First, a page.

December 5th, 2016
They’re called the Sandwich Generation, an ever-growing mash up of Generation X and millennials who find themselves stuck between the rock and a hard place of simultaneously taking care of young children and aging Baby Boomer parents. And, as those parents approach their 70’s, sandwichers are finding the balancing act even more challenging.
How to handle the squeeze from children and parents who need time, love, patience and even money – at the same time – is something that can put stress and strain on relationships, health, and budgets, but aging experts say there are some things that can help.
And “help,” as it turns out, is the key word. Sandwichers should accept as much help as possible. From spouses, friends, in-laws, anyone who’s able-bodied and trustworthy. By accepting assistance from friends and family, caregivers can take much-needed breaks – for rest, attending to neglected chores, or just for some well-deserved fun.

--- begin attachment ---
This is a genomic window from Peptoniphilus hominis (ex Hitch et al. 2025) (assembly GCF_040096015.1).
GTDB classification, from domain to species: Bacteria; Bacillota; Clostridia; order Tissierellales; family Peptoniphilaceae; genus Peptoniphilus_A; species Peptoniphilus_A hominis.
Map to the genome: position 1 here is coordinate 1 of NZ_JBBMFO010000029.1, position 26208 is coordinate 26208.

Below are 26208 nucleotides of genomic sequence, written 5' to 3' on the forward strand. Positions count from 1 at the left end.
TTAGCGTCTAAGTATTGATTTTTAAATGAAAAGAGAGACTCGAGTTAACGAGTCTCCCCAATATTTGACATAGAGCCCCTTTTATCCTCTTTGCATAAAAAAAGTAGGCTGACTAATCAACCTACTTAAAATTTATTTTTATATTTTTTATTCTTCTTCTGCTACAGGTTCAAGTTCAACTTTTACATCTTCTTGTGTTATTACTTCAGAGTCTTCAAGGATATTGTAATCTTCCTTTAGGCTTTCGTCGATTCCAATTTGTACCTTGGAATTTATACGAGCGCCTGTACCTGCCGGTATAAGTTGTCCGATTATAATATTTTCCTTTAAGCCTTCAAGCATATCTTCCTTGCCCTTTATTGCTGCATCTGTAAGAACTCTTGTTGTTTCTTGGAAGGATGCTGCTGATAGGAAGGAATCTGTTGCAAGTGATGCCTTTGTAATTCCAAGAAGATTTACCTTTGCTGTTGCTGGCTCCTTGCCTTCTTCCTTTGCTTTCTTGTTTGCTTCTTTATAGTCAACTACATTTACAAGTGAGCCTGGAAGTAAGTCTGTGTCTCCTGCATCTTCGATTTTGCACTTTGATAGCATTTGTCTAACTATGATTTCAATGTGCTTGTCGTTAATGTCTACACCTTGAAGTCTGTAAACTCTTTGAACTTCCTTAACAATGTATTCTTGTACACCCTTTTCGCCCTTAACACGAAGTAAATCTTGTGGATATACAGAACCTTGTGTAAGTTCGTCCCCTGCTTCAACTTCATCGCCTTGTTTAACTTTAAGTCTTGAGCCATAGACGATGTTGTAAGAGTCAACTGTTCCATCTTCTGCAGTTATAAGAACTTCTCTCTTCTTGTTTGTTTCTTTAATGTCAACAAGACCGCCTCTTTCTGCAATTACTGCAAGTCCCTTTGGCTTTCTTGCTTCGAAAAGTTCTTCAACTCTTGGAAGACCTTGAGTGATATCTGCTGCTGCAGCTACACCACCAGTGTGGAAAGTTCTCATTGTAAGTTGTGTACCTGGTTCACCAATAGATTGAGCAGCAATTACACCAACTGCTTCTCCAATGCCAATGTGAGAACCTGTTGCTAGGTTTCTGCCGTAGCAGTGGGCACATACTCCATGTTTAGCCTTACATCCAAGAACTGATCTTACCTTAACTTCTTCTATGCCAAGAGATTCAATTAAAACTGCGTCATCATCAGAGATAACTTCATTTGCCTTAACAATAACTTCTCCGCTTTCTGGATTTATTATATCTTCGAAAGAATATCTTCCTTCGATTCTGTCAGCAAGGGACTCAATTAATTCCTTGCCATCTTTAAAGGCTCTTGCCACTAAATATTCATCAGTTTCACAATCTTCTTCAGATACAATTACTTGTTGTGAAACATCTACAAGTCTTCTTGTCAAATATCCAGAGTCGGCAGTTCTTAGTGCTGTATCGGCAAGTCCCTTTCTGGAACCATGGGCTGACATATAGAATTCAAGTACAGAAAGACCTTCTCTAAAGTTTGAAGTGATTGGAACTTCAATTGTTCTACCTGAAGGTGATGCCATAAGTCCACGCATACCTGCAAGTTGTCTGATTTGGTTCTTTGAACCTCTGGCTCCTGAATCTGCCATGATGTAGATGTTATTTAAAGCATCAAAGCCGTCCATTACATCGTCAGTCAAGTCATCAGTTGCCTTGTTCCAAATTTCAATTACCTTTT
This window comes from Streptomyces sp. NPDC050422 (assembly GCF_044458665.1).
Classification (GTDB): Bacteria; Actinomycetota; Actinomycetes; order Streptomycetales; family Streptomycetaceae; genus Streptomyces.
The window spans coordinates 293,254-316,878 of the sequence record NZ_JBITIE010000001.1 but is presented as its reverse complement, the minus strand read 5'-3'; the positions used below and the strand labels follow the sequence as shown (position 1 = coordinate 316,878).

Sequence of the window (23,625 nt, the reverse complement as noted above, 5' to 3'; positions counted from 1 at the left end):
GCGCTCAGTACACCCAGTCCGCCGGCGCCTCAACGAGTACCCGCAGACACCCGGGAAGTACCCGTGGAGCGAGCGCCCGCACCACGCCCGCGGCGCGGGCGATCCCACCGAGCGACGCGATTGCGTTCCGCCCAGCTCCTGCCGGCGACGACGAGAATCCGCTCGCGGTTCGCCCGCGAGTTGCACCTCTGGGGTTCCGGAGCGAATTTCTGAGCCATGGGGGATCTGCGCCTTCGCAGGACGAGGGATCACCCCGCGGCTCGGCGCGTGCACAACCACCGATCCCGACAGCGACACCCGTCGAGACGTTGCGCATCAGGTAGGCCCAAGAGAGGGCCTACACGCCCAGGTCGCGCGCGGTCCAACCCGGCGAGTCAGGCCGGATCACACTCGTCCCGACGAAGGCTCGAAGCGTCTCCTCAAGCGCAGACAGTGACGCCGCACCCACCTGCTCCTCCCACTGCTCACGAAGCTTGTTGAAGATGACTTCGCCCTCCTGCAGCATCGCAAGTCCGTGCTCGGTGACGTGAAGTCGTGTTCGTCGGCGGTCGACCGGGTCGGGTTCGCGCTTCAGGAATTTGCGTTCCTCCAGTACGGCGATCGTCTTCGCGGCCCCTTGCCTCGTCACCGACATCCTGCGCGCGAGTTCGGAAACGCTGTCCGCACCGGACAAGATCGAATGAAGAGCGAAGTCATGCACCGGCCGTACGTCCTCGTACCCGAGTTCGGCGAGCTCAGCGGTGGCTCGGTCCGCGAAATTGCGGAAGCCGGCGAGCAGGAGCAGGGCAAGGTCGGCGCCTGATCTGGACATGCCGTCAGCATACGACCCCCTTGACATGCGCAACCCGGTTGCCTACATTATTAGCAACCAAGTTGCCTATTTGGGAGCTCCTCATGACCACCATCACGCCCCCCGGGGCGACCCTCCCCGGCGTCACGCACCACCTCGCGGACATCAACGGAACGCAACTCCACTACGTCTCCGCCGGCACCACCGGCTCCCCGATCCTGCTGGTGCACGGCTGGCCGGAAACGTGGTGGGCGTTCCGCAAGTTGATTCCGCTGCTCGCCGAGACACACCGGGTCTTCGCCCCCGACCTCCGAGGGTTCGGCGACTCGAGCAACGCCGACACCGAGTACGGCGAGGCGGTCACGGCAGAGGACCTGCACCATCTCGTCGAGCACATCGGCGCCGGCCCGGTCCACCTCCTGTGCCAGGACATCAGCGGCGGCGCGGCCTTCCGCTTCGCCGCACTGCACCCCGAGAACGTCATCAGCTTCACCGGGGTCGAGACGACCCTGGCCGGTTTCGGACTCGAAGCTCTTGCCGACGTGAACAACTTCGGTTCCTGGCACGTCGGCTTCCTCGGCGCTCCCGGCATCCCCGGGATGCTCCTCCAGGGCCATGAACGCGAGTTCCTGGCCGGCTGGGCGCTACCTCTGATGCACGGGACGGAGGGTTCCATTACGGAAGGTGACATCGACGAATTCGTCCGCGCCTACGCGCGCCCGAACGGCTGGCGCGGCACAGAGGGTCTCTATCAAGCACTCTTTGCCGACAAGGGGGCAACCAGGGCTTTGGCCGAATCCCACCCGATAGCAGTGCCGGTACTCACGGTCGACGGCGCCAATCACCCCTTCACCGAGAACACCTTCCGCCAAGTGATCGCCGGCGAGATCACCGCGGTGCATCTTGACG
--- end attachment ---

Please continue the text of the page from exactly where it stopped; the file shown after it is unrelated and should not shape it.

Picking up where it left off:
When an aging parent is also sick or disabled, care-giving can morph into a full-time job, so professional help may be needed. There are a range of lower-cost and free senior resources available through state-run departments of aging and many also have family caregiver programs.
But regardless of who ultimately cares for an aging parent, a whole gamut of emotions, from sadness to guilt, will come into play. Which is why, when a parent reacts adversely, it’s important to learn to temper your emotions with an appreciation for the extra time you get to spend with a family member in need.